Ninety-three/1.2.10

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Ninety-three by Victor Hugo
Does he Escape?

CHAPTER X.

DOES HE ESCAPE?

A few moments later, one of those little boats called a "gig," especially designed for the captain's use, left the ship. In this boat there were two men, the old passenger in the stern, and the sailor who had volunteered to go, in the bow. The night was still very dark. The sailor, conforming to the captain's design, rowed vigorously in the direction of the Minquiers. No other way of escape was possible. Some provisions had been thrown in the bottom of the boat, a bag of biscuit, a smoked beefs tongue, and a cask of water.

"As soon as the boat touched the water, la Vieuville, scoffer even in the face of destruction, leaned over the stern of the corvette and sneered out this farewell to the boat: "She is a good one for escape, and a fine one for drowning."

"Sir," said the pilot, "jest no more."

The boat quickly rowed off, and was almost immediately a good distance away from the corvette. Wind and waves seconded the oarsman, and the little craft was rapidly making her escape, rocking in the twilight, and concealed in the great furrows of the waves.

A strange, gloomy suspense hung over the sea.

Suddenly, in this vast, tumultuous ocean silence, rose a voice, which, increased by the speaking-trumpet, as by the brazen mask of ancient tragedy, seemed almost superhuman.

It was Captain Boisberthelot who was speaking,—

"Mariners of the king," he cried, "nail the white flag to the main-mast. We are going to see our last sunrise."

And a cannon shot left the corvette.

"Long live the king!" shouted the crew.

Then from the edge of the horizon was heard another cry, immense, distant, confused, but yet distinct,—

"Long live the Republic!"

And a noise like that of three hundred thunderbolts burst over the depths of the ocean.

The battle was beginning.

The sea was covered with fire and smoke.

Clouds of spray made by the shots falling into the water burst from the waves on every side.

The "Claymore" began to shower flame on the eight ships. At the same time, the whole squadron, grouped in a crescent around the "Claymore," opened fire from all its batteries. The horizon was all ablaze. It was like a volcano rising out of the sea. The wind twisted round and round the vast crimson of battle, in the midst of which the ships appeared and disappeared like spectres. In the foreground, the corvette stood out against this red background like a black skeleton.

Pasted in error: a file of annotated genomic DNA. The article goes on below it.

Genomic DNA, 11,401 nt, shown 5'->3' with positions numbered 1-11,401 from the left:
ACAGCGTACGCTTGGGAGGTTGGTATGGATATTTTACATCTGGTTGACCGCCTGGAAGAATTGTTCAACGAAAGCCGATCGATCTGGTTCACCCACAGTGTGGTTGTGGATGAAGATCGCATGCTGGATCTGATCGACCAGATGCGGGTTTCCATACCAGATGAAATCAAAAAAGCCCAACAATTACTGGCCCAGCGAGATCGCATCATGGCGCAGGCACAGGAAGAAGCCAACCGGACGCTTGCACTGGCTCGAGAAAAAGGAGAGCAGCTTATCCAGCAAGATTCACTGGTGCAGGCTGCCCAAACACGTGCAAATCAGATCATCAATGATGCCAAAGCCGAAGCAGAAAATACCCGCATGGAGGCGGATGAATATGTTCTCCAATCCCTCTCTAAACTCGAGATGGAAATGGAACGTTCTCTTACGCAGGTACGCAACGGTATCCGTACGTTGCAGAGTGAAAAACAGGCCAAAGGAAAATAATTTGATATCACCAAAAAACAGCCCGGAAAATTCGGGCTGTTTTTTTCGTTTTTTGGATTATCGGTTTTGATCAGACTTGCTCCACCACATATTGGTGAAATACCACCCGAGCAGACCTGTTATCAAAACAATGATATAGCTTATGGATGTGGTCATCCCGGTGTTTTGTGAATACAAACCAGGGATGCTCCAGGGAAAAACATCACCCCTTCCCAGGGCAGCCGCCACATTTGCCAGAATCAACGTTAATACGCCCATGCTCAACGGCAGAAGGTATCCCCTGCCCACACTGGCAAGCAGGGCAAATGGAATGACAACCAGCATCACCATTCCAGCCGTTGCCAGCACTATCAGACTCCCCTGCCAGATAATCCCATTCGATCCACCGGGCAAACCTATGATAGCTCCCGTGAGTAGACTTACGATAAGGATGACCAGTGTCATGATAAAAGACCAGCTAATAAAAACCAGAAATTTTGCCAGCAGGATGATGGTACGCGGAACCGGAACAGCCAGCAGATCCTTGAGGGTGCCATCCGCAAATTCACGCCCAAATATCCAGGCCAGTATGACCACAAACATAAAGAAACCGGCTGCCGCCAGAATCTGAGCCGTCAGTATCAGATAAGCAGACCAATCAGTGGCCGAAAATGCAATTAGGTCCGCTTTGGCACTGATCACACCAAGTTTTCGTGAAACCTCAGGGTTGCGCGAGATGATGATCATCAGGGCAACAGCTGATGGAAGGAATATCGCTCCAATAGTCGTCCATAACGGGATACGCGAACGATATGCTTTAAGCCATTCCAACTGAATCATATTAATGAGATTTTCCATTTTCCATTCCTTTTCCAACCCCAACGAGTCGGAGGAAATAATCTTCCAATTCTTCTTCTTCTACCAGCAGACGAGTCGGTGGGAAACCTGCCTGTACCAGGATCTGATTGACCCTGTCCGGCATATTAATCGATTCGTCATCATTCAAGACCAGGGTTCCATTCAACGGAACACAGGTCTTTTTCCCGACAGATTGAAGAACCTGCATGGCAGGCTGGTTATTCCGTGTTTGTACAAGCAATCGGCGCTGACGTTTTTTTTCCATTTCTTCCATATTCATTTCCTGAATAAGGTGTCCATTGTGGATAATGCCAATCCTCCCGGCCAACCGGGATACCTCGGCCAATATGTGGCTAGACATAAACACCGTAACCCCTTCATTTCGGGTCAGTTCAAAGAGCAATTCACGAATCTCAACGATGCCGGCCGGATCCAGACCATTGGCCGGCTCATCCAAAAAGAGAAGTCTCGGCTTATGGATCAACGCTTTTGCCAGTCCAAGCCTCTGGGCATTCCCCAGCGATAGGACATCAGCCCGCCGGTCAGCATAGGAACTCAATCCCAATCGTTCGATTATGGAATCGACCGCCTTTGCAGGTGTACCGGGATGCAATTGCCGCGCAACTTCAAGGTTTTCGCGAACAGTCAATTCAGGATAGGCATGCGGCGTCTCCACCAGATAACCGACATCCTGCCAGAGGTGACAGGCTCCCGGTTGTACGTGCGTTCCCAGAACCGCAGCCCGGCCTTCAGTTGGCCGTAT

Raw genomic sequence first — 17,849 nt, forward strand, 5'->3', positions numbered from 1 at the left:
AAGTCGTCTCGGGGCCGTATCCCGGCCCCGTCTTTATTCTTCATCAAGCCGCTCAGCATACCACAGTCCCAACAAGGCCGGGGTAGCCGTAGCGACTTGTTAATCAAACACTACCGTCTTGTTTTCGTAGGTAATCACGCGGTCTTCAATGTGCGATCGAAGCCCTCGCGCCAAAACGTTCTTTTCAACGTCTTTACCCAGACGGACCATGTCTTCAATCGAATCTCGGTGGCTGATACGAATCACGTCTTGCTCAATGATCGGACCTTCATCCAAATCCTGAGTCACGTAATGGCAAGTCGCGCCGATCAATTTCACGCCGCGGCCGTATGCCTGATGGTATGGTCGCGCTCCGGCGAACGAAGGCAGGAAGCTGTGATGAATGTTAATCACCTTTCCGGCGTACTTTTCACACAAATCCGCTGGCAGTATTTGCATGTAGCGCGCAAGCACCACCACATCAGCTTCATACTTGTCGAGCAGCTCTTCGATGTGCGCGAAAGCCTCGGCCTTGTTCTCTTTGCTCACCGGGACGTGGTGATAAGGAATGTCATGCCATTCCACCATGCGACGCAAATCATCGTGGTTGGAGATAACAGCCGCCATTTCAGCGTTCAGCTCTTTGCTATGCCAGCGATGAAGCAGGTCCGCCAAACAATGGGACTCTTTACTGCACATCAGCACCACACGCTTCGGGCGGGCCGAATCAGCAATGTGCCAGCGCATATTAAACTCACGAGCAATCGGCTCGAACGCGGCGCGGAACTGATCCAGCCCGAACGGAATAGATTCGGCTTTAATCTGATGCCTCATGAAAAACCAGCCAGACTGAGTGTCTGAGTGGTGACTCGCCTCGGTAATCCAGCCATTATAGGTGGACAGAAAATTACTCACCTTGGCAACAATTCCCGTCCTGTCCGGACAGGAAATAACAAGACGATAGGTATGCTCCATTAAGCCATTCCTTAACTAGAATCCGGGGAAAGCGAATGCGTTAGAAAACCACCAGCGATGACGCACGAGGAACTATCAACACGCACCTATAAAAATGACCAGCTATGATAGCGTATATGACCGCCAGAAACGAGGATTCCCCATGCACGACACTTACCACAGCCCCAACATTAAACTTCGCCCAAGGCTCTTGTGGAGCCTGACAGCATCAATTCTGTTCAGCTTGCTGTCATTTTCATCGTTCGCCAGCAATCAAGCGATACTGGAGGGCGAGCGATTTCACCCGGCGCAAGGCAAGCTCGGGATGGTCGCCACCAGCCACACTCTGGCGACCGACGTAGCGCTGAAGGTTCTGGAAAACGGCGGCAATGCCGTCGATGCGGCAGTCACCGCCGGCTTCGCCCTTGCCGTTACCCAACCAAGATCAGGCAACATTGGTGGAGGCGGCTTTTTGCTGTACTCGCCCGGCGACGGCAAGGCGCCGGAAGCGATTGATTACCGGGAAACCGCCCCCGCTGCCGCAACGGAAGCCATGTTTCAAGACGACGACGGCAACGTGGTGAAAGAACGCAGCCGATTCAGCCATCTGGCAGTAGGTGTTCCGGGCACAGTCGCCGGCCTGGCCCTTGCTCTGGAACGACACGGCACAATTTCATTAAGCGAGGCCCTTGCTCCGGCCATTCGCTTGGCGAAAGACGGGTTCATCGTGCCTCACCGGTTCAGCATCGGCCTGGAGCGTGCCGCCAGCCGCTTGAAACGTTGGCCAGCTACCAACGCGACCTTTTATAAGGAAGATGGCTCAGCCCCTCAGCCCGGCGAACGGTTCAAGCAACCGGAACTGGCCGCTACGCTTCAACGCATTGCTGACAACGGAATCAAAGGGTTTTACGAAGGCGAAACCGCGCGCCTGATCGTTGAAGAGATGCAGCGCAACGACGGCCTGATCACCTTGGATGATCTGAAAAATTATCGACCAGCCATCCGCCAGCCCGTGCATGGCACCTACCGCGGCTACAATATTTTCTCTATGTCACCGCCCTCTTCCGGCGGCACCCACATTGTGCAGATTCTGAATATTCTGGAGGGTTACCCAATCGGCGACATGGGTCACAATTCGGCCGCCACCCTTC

From the top of the main-mast the white banner with its design of fleur-de-lis could be made out.

The two men in the boat were silent.

The triangular-shaped shoals of the Minquiers, a kind of submarine Trinacrium, are larger than the whole island of Jersey; the sea covers them; their culminating point is a plateau, rising above the highest tides, and separated from this toward the northeast are six mighty rocks ranged in a straight line, giving the effect of a great wall crumbling away here and there. The sound between the plateau and the six rocks is only navigable to craft drawing very little water.

Beyond this sound is the open sea.

The sailor who had taken charge of the boat, entered the sound. In this way he put the Minquiers between the battle and the boat. He pulled skilfully through the narrow channel, avoiding the reef to port as well as to starboard; the rocks now concealed the battle. The glare on the horizon, and the furious din of the cannonading began to decrease as the distance became greater; but from the continuance of the reports it was evident that the corvette was still holding her own, and that she intended to exhaust her hundred and seventy-one broadsides to the very last. Soon the boat entered safe water, beyond the reef, beyond the battle, beyond the reach of bullets.

Gradually, the appearance of the sea became less gloomy, shimmering patches abruptly drowned in darkness increased in size, the foam burst into jets of light, pale gleams floated over the tops of the waves. Day dawned.

The boat was out of the reach of the enemy; but the most difficult task was yet to be accomplished. The boat was saved from the cannon shots, but not from shipwreck. It was in a high sea, a mere shell, without deck, without sail, without compass, with nothing to rely on but oars, in the face of the ocean and the storm, an atom at the mercy of monsters.

Then in this boundlessness, in this solitude, lifting a face made pallid by the dawn, the man in the bow of the boat fixed his gaze on the man in the stern and said to him,—

"I am the brother of the one you ordered shot."